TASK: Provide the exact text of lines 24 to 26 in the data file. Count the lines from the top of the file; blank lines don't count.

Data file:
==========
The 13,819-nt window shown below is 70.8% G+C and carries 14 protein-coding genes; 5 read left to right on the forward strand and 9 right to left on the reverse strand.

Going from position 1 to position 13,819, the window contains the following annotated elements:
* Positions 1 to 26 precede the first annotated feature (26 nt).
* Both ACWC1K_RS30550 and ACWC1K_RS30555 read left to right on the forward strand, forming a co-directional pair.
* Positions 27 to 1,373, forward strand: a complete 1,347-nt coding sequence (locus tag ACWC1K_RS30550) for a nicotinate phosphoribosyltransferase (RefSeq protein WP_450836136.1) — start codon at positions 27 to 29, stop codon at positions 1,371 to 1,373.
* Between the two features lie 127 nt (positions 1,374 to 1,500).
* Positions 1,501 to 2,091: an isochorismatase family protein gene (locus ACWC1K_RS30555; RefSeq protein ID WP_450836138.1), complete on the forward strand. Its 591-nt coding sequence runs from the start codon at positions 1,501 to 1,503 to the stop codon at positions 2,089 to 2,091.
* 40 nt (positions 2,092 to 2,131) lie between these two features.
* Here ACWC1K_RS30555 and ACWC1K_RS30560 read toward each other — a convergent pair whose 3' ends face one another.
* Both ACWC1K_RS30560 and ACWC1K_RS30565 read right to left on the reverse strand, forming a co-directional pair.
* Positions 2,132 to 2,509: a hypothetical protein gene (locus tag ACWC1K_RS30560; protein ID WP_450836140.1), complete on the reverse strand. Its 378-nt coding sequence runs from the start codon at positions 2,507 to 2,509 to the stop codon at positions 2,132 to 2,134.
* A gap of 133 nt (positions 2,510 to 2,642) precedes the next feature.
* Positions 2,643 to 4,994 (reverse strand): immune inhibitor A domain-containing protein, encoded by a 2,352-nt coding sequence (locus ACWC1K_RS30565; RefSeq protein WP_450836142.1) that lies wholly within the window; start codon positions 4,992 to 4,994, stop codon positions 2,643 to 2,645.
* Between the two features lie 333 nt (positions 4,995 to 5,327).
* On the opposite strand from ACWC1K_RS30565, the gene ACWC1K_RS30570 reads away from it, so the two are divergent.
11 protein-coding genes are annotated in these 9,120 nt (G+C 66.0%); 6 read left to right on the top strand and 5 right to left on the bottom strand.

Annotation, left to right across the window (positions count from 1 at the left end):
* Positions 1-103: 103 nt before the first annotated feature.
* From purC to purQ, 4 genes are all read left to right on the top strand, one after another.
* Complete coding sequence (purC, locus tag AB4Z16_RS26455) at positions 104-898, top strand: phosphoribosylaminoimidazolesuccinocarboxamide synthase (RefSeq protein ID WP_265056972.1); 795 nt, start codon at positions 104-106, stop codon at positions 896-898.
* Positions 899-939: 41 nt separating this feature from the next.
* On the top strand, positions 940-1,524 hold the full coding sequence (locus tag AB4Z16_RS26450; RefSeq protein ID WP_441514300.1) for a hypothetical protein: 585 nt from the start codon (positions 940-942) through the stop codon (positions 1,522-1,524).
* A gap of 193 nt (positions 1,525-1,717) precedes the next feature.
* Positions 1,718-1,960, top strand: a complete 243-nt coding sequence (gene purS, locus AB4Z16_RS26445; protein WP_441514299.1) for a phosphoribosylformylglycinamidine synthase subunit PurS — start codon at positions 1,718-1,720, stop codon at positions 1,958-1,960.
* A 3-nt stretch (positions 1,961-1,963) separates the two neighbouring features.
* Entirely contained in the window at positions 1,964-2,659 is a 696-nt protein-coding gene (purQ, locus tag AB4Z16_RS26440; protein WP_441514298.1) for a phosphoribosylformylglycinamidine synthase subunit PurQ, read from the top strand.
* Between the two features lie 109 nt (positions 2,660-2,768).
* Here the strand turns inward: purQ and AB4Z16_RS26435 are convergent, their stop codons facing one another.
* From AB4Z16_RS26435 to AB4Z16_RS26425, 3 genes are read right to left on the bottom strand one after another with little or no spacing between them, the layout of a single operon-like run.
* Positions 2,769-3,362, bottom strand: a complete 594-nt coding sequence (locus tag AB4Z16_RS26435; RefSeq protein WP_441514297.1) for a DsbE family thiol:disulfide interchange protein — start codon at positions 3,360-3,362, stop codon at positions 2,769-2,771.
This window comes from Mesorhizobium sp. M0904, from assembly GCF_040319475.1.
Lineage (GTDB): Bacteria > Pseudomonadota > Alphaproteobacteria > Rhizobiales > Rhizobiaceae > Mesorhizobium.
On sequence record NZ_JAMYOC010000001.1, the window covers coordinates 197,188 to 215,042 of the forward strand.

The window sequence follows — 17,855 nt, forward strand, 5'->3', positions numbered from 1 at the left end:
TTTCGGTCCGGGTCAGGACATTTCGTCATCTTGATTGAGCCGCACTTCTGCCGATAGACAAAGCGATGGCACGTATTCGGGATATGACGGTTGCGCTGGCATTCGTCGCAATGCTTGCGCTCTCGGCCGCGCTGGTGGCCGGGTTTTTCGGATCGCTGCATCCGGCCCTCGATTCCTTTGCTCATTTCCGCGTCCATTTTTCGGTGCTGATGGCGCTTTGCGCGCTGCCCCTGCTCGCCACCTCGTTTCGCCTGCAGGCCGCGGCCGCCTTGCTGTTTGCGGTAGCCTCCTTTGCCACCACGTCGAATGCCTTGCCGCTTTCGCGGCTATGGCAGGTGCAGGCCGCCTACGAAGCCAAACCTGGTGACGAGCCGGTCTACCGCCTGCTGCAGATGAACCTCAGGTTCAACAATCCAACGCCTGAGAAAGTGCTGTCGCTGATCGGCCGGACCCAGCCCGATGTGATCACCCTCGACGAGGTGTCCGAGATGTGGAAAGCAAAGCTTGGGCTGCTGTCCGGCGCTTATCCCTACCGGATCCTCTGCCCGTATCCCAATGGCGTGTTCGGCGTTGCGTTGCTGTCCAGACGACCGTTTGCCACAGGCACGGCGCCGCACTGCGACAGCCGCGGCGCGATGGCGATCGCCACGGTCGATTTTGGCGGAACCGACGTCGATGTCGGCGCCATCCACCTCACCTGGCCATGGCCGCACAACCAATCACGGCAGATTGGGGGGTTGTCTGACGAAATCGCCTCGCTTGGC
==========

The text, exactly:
* Positions 1,718-1,960, top strand: a complete 243-nt coding sequence (gene purS, locus AB4Z16_RS26445; protein WP_441514299.1) for a phosphoribosylformylglycinamidine synthase subunit PurS — start codon at positions 1,718-1,720, stop codon at positions 1,958-1,960.
* A 3-nt stretch (positions 1,961-1,963) separates the two neighbouring features.
* Entirely contained in the window at positions 1,964-2,659 is a 696-nt protein-coding gene (purQ, locus tag AB4Z16_RS26440; protein WP_441514298.1) for a phosphoribosylformylglycinamidine synthase subunit PurQ, read from the top strand.